Now let’s talk with this third category of non-aromatic. Recall that I stated that non-aromatic molecules are simply molecules that fail one or more of the tests. If you’re not a ring, you’re automatically non-aromatic. One thing I want to point out is that some pi electrons can actually count towards failing the rule. If you have an odd number of pi electrons. That would literally be any odd number.
For example, the number 7. The number 7 doesn't fall into any of these types of electrons. It’s not 4n+2. It's not 4n. It’s simply left out. We never discussed it. If you have an odd number of pi electrons, you're also said to fail Huckel’s Rule. That means that you would be automatically non-aromatic. Just keep that in mind that you can even fail the test of aromaticity by the number of pi electrons that you have.
You might be wondering, “When would you get an odd number of pi electrons?” When you have radicals because radicals count as only one. Now I have a ton of practice for you guys. We're just going to do one at a time. Go ahead and look at the first one. I know it’s a little bit too easy. But let me know if you think that first molecule is aromatic or not based on the four tests of aromaticity and your ability to count up 4n+2 pi electrons. Go.
Example #1: Determine the aromaticity
Is this molecule aromatic? Of course it is. But let's obviously go through the four tests to verify it.
One, is it a ring? Yes.
Two, is it fully conjugated? Yup.
Three, is it planar? You bet.
Four, does it have a 4n+2 number of pi electrons? It has six pi electrons so that would be one of those magical Huckel's Rule numbers,
This is aromatic.
Awesome. Now we know how to prove something that you just vaguely knew before. Move on to the second compound and tell me what type of aromaticity it has.
Example #2: Determine the aromaticity
Is this compound aromatic? Actually no it's not. In fact it's antiaromatic. Let's go ahead and find out why. One, is it cyclic? Yes. Two, is it fully congegated? Yes it is, positive charges can participate in resonance so the entire every single atom can resonate. Three, is it planar? Yup. Four, does it have 4 N plus 2 number of pi electrons? No, it actually has 2, 4 it only has 4 pi electrons which if you recall is one of the really bad numbers. This is a 4 N number so it's got 4 N number of pi electrons so that means this is going to be antiaromatic. Not so bad right? Let's move on to the next question.
Example #3: Determine the aromaticity
What was your conclusion here? Hopefully everyone said nonaromatic because we have a problem right from the get go, it is not cyclic so immediately I don't have to keep going. I don't have to test anything else out. If it fails one or more of my tests, it's automatically non aromatic which simply means that it's in a category that would have been counted by all the other chapters of organic chemistry. It does not belong in this chapter of organic chemistry. So we can just move on to the next compound.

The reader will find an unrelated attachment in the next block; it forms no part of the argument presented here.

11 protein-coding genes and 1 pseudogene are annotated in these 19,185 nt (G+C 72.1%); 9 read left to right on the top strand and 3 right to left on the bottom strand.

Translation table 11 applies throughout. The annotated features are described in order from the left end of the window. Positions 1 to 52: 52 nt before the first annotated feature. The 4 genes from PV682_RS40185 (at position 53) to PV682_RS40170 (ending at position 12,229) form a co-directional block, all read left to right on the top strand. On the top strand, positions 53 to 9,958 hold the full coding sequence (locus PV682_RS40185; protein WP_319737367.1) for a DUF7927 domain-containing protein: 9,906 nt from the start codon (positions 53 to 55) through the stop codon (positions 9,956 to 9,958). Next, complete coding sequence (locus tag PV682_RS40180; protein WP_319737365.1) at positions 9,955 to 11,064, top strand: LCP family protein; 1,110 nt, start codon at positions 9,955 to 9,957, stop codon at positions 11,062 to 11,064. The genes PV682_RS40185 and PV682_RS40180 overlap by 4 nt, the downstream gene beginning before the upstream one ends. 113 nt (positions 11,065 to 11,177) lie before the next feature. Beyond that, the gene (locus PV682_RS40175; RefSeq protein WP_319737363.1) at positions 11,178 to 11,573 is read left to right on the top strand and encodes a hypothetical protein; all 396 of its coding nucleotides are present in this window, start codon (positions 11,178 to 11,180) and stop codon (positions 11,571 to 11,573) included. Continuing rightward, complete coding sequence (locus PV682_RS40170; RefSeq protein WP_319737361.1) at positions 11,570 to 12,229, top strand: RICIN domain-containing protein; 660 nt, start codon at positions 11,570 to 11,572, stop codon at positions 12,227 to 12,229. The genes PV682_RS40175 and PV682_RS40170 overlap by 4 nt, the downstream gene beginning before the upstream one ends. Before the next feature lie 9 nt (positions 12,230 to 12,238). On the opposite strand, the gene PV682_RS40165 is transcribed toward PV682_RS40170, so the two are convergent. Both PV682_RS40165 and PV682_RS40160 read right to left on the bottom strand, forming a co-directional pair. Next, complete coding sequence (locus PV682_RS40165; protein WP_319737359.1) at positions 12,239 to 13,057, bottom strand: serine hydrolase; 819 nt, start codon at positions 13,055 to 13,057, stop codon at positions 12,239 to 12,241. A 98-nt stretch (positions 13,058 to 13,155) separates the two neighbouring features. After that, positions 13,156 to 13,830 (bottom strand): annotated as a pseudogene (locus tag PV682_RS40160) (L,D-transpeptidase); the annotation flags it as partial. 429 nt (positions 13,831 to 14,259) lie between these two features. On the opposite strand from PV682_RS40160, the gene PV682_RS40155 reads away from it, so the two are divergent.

Example #4: Determine the aromaticity
So what do you think about this next one? This next one was antiaromatic. Why? Because it is cyclic. Two, it is fully conjugated. Three, it is planar. Let's go ahead and draw this out really quick remember that it's double bond, double bond, double bond, negative charge. How many pi electrons does it have? It has 4 N number of pi electrons because it's a multiple of 4 it actually has 8 pi electrons, correct? So because it's 4 N, this would be another example of antiaromatic. Beautiful, so let's move on to the next question.
Example #5: Determine the aromaticity
This next compound looks a little bizarre but all the same rules apply to polycyclic molecules that apply to cyclic molecules. So it still is cyclical right? So we would go ahead and check that off. Two, it's fully conjugated there's no atom here that can't resonate. Three it's planar I haven't been given a reason to believe it's not planar and then four how many electrons does it have? You got it guys, this is again 8 pi electrons this is a bad number, we're on a bad streak here we've got a bunch of unstable compounds this is antiaromatic. Alright? Cool so let's move on to the next compound.
Example #6: Determine the aromaticity
Alright guys, so I'm hoping you didn't put aromatic here because there's a big problem with this molecule. Let's go step by step. The first one is is this cyclic? Of course it's a ring. Two, is it fully conjugated? No it's not this is an example of a molecule that is not fully conjugated. Remember the entire perimeter of the ring needs to be able to resonate and what I see here is that this double bond can resonate, this orbital can resonate but here I have an SP 3 hybernised carbon that does not have any available orbitals to resonate.
In fact to put electrons, to move electrons into that carbon I would need to somehow break a bond to hydrogen. Remember that you can't move atoms in a resonant structure so this absolutely is not fully conjugated so it fails the fully conjugated test which means I don't need to look any further this is automatically non aromatic. Makes sense? Yeah it does. So move on to the next one.
Example #7: Determine the aromaticity